Natural habitats vary in available nutrients and room for bacteria to grow, but successful colonization can lead to
overcrowding and stress. Here we show that competing sibling colonies of Paenibacillus dendritiformis bacteria survive overcrowding
by switching between two distinct vegetative phenotypes, motile rods and immotile cocci. Growing colonies of the rodshaped
bacteria produce a toxic protein, Slf, which kills cells of encroaching sibling colonies. However, sublethal concentrations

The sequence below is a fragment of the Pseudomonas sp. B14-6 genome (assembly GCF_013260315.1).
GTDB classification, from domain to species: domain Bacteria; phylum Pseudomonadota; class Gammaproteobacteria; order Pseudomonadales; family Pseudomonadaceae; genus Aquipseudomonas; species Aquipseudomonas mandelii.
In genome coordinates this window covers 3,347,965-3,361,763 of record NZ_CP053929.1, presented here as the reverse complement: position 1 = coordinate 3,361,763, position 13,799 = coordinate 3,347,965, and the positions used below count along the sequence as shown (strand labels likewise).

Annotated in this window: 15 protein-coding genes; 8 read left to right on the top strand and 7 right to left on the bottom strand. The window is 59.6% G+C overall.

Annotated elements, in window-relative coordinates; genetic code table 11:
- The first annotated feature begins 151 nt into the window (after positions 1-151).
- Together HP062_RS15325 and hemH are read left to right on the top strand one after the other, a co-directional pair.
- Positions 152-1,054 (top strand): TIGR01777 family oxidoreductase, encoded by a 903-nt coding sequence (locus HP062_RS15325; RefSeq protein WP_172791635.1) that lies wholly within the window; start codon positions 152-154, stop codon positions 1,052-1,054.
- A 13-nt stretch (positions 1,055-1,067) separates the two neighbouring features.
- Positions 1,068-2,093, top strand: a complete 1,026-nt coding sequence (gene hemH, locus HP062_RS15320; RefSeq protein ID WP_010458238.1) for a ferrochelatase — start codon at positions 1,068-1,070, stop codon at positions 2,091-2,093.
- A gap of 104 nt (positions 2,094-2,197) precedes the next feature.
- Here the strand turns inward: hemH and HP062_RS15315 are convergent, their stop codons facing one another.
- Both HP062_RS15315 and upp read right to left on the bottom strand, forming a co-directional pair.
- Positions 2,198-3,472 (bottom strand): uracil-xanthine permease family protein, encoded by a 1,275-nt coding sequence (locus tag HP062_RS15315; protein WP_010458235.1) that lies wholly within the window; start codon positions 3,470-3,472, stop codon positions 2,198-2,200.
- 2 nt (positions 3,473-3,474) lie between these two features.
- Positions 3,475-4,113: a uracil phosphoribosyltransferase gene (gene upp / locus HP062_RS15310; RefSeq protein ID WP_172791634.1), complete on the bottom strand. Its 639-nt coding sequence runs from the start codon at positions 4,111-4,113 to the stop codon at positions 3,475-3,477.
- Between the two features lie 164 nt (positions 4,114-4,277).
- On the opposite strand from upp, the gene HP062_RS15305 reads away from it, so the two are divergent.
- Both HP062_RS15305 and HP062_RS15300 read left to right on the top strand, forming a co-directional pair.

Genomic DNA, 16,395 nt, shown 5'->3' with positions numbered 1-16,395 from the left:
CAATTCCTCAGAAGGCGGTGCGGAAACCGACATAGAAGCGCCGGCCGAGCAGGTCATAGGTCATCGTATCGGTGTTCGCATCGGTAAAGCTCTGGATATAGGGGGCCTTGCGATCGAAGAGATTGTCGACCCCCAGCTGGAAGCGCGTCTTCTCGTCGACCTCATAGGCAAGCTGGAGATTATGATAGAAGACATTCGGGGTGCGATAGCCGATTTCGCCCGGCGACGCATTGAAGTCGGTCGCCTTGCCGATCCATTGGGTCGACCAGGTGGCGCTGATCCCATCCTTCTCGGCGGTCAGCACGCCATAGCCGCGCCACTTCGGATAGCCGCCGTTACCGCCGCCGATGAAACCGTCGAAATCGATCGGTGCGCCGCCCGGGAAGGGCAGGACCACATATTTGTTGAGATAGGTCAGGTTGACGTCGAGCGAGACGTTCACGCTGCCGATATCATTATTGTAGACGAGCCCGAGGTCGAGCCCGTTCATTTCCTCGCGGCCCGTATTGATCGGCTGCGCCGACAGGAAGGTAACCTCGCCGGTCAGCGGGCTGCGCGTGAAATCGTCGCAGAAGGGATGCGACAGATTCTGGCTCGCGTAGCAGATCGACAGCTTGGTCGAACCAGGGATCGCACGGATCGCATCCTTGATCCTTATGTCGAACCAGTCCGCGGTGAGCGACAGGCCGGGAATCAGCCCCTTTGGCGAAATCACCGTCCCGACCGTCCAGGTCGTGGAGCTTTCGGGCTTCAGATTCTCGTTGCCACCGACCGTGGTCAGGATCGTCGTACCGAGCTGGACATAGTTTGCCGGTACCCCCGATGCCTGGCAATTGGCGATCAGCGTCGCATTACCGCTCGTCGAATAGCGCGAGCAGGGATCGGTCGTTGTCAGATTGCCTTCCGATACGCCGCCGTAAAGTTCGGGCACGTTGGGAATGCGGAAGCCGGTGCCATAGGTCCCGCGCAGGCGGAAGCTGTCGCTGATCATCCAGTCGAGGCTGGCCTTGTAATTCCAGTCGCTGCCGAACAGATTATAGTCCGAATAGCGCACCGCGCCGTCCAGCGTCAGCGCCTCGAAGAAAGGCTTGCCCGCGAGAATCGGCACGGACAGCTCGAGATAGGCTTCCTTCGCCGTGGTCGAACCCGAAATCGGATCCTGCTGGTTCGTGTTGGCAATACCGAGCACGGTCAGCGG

of Slf induce some of the rods to switch to Slf-resistant cocci, which have distinct metabolic and resistance profiles, including
resistance to cell wall antibiotics. Unlike dormant spores of P. dendritiformis, the cocci replicate. If cocci encounter conditions
that favor rods, they secrete a signaling molecule that induces a switch to rods. Thus, in contrast to persister cells, P. dendritiformis
bacteria adapt to changing environmental conditions by inducible and reversible phenotypic switching.